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It's Not You, Islam, It's Us

In Pennsylvania, a Muslim judge dismissed charges against a Muslim who assaulted an atheist for insulting Mohammed with an anti-Mohammed costume. Judge Mark Martin then scolded — you guessed it — the victim of the assault, saying:

Islam is not just a religion, it’s their culture, their culture. It’s their very essence, their very being... Then what you have done is you have completely trashed their essence, their being. They find it very very very offensive. I’m a Muslim, I find it offensive. But you have that right, but you’re way outside your boundaries or first amendment rights.

In Afghanistan, under the aegis of American troops, they are destroying Christian churches. In New York, Mayor Bloomberg and others are laboring to build a mosque near the site of the 9/11 massacre by Islamists. In Egypt, it's Spring Time for Mohammed as the new post-Mubarak regime -- which was supported by the United States -- goes about tormenting, murdering, raping and displacing hundreds of thousands of Coptic Christians. In Washington, the FBI — tasked with protecting America from Islamic radicals — is purging its training materials of any information deemed offensive by Islamic radicals. (Follow the link — I'm not making it up.)

My point is this. We can't stop people in Islamic nations from being what they are — can't stop them from oppressing women, murdering gays, banning other religions and tormenting non-believers. But it's not too much to ask that we stand up for our own values contra theirs — especially in our own, once Christian, countries. We can stop penalizing and insulting those who speak the simple truth about Islamic values, good or bad; we can de-bench judges who don't stand up for our freedoms; we can stop sentimentalizing Islamic rights to the point of sanctioning intolerance, especially while our own government is attempting to stomp on the rights of Catholics and ignoring the rise in hate crimes against Jews; we can stop confusing Islam with a race — it's a religion, a metaphysical philosophy of life, and has to be open to question, debate, ridicule and attack like every other.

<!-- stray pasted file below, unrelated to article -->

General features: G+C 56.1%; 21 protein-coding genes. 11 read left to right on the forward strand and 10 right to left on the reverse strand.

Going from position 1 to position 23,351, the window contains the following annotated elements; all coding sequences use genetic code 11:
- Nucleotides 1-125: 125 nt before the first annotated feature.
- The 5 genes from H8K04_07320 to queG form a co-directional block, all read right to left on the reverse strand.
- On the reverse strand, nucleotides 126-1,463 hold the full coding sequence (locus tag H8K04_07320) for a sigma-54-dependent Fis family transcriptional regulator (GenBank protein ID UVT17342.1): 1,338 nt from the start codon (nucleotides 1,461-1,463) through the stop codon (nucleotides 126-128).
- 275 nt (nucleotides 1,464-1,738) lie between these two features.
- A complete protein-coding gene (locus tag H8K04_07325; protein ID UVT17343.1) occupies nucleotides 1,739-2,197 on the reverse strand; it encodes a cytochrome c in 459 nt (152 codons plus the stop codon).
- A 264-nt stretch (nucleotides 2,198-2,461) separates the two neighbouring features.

Let Islamics in their countries stand for what they stand for. But if only to give the world a point of comparison, let's us stand for something too. Let's stand for — oh, I don't know — how about liberty and the rights of individuals versus every principality and power from thuggish Islamists to the feckless president of the United States? And when Muslims — or anyone else — transgresses those fundamental beliefs, let us all say so fearlessly — or at least support and encourage those who do. We cannot be willfully blind to the despicable simply because it goes by the name of an alien god.

So riot and kill away, my Afghan friends. That apparently is who you are.

The only real question is: Who are we?